Is your air conditioner freezing up? It’s not unusual to see a chunk of ice on your system in the middle of summer. But what causes this, and what can you do about it?

Your air conditioner comprises several interconnected parts, which can affect the whole system when one goes wrong. In the case of frozen coils, usually, something has gone wrong with the unit’s ability to regulate its temperature.

You can do a few things to try to fix the problem yourself, but in most cases, it’s best to call a professional.

How Does an Air Conditioning System Work?

Most people believe air conditioners work by circulating cool air around a building. This, however, is not correct. Air conditioners, like refrigerators, work by taking warm air from the inside of a room and releasing it outside. The difference is that freezers only need to cool a small, insulated compartment, but air conditioners must cool considerably larger indoor spaces.

Air conditioning systems exist in various sizes and designs, but they all work based on the same principle. They contain refrigerants that quickly transition between gas and liquid phases. These chemicals are contained within coils that travel in a closed loop. The evaporator compressor, coil, and condenser are three stations along the path that controls the refrigerant’s pressure, state, and temperature.

Step 1: The evaporator coil absorbs heat.

The air conditioner draws heated air from the room and circulates it via the evaporator coil. The refrigerant absorbs heat, causing it to change from liquid to gas. The refrigerant is then sent via the loop system to the condenser, where it is discharged as heat. A fan directs cool air into air ducts, which disperse it around the house.

Step 2: Compressor raises the refrigerant temperature

As the name implies, a compressor reduces a gas’s volume by squeezing it tightly between 2 solid objects. This action also boosts the temperature of the gaseous state. This low-pressure gas flows outdoors to a compressor in a cooling system. It then travels to a condenser as a high-pressure, heated gas.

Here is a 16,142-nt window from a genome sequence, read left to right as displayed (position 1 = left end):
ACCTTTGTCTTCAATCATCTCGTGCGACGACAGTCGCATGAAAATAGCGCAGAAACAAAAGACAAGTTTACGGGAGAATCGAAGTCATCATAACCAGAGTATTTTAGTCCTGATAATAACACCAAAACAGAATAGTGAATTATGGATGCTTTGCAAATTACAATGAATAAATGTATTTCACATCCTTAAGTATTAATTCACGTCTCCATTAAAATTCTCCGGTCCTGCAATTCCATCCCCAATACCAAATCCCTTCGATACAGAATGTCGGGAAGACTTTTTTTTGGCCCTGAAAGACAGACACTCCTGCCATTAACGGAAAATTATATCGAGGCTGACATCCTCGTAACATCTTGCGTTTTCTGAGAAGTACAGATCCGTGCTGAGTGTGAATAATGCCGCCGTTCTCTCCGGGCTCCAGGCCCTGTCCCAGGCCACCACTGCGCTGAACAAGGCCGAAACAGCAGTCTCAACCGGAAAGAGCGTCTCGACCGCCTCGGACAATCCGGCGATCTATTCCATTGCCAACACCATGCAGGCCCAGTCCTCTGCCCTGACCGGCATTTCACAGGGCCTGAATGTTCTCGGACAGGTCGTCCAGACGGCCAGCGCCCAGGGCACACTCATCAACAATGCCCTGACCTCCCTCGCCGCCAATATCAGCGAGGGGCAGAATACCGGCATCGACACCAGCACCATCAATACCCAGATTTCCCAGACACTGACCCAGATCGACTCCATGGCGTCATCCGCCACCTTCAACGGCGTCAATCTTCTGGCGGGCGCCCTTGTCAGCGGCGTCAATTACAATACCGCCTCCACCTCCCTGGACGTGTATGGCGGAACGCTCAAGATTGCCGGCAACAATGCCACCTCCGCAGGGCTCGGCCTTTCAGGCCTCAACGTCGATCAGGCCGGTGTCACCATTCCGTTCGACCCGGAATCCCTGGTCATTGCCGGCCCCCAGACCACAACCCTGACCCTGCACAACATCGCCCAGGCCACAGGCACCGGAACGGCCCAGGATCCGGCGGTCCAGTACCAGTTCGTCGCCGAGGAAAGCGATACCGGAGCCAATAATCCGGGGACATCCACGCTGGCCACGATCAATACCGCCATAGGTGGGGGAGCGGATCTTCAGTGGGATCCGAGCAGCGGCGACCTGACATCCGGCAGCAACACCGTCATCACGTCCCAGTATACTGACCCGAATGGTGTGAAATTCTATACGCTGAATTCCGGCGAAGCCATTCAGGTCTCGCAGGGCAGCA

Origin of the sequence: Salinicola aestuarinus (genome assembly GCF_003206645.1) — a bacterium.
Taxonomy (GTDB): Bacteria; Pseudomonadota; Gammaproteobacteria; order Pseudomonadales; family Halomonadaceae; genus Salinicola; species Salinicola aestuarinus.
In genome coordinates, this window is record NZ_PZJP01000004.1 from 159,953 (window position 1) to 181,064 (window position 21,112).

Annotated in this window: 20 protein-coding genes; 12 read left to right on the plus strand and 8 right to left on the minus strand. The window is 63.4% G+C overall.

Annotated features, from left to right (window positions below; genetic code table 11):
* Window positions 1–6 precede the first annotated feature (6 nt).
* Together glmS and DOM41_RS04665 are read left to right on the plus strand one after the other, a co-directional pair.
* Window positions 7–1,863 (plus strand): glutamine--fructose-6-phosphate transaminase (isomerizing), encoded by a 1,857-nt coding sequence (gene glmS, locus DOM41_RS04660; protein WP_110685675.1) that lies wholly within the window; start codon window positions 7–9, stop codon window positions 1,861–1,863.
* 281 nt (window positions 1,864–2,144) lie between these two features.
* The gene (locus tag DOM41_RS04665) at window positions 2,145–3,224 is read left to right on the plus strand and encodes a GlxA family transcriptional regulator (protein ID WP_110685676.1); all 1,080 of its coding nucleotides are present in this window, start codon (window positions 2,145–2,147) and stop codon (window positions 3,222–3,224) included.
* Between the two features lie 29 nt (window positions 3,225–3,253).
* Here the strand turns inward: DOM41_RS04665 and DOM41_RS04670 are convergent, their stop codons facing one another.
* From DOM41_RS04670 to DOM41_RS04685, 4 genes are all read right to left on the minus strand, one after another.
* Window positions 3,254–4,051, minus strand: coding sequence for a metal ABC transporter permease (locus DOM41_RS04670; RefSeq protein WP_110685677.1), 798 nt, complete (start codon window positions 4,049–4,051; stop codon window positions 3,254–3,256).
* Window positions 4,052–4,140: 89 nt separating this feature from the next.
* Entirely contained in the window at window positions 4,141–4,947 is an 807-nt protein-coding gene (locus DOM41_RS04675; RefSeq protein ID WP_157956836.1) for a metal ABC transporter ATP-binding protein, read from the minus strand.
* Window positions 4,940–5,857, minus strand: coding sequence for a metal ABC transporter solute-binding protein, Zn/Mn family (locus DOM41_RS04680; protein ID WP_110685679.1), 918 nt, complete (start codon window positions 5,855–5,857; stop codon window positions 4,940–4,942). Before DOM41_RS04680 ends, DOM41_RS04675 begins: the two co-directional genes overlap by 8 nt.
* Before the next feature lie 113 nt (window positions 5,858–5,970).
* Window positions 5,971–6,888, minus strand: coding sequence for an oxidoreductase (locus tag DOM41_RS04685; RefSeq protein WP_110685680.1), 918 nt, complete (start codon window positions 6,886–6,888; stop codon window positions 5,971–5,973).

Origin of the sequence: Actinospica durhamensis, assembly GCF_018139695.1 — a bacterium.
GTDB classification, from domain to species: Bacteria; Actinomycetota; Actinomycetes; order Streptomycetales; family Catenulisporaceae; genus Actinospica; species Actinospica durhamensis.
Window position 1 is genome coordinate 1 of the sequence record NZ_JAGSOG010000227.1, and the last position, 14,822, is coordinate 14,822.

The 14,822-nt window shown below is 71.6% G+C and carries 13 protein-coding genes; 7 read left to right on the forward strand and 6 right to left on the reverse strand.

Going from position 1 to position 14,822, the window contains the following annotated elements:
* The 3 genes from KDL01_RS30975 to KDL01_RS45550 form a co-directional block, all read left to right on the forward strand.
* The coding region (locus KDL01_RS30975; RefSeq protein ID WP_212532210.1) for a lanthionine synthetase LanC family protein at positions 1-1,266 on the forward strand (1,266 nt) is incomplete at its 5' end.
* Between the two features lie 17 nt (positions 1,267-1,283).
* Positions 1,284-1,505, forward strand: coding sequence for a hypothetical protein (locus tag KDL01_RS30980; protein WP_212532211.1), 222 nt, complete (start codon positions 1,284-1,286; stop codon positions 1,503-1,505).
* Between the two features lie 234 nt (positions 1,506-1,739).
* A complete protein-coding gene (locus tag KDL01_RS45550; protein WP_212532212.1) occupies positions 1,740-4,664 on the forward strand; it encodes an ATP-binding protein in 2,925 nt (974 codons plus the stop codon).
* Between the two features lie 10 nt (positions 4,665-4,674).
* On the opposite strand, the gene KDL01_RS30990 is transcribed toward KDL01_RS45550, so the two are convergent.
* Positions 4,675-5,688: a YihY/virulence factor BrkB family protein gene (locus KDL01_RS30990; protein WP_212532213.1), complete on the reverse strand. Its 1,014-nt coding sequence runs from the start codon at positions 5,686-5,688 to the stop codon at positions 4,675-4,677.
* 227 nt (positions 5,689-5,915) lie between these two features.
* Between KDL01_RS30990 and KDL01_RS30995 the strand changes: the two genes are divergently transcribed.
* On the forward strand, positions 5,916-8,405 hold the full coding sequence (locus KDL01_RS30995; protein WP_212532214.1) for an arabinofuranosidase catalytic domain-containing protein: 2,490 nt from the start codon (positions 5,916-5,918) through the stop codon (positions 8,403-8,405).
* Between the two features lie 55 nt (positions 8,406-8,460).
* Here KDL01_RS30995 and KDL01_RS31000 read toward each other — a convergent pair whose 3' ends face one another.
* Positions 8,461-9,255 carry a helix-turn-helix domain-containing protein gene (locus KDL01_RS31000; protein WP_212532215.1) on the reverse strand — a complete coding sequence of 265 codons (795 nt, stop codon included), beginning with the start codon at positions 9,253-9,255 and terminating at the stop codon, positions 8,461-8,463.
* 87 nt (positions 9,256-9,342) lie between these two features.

Step 3: Heat is transferred outside

As soon as the refrigerant reaches the condenser, it becomes an extremely hot vapor. However, it is exposed to cool outside air, quickly dissipating its heat. You may have noticed metal fins surrounding your AC unit’s housing before – these are specifically designed to help with heat dissipation. As a result, the refrigerant becomes significantly cooler when it leaves the condenser. Not only that, but high pressure transforms it back into a liquid state. Now that it has cooled and returned to liquid form, it is ready to start station 1 again and repeat the entire process.

What Causes an AC Unit to Freeze?

An issue with the evaporator coil is one of the most common causes of your AC unit freezing. When this happens, the refrigerant cools too quickly and turns into ice. It would be best if you addressed this critical matter as soon as possible.

A lack of maintenance is another factor that can cause your AC unit to freeze. Dust and debris can accumulate on the coils over time, causing them to malfunction. This is why cleaning and inspecting your air conditioner regularly is critical. Two factors can cause an AC freeze-up:

Blocked airflow

You may not realize it, but your home’s air conditioning unit needs a steady flow of airflow to prevent humidity from building up and freezing on the coils. For example, a filthy or clogged filter can impede this airflow and cause your system to freeze. To avoid this, ensure that your system’s filters are changed every 1-3 months.

Mechanical issues or refrigerant leakage

A sophisticated machine like an air conditioner is certain to have some parts that malfunction or become stuck over time. The fans may stop operating, the filters may become clogged, and leaks are inevitable. Any disruptions could result in a pressure reduction, causing the refrigerant to overexpand and become extremely cold. Low refrigerant levels caused by a leak will produce the same result.

Steps to Take to prevent Your AC from Freezing

Your air conditioner is a complex machine with many moving parts. Over time, these parts can wear down and break, causing your AC unit to become less efficient. To prevent this, it’s important to have your AC unit serviced at least once a year. This will ensure that all the parts are in good working condition and that your AC unit will continue to provide you with years of reliable service.

Please do not wait until your air conditioning system fails before servicing. It may be too late by then. Maintenance checks help keep your system functioning smoothly and efficiently. These checkups also aid in the prevention of minor issues from becoming major ones. A skilled Port Charlotte air conditioning technician, for example, will know to look for refrigerant leakage. Low refrigerant levels are frequently the cause of frozen ac coils.

Aside from routine maintenance, there are several things you can do as a homeowner to help your air conditioning system last longer. Changing your system air filter once a month can save you hundreds of dollars in repair costs and keep your system from freezing up when you need it the most.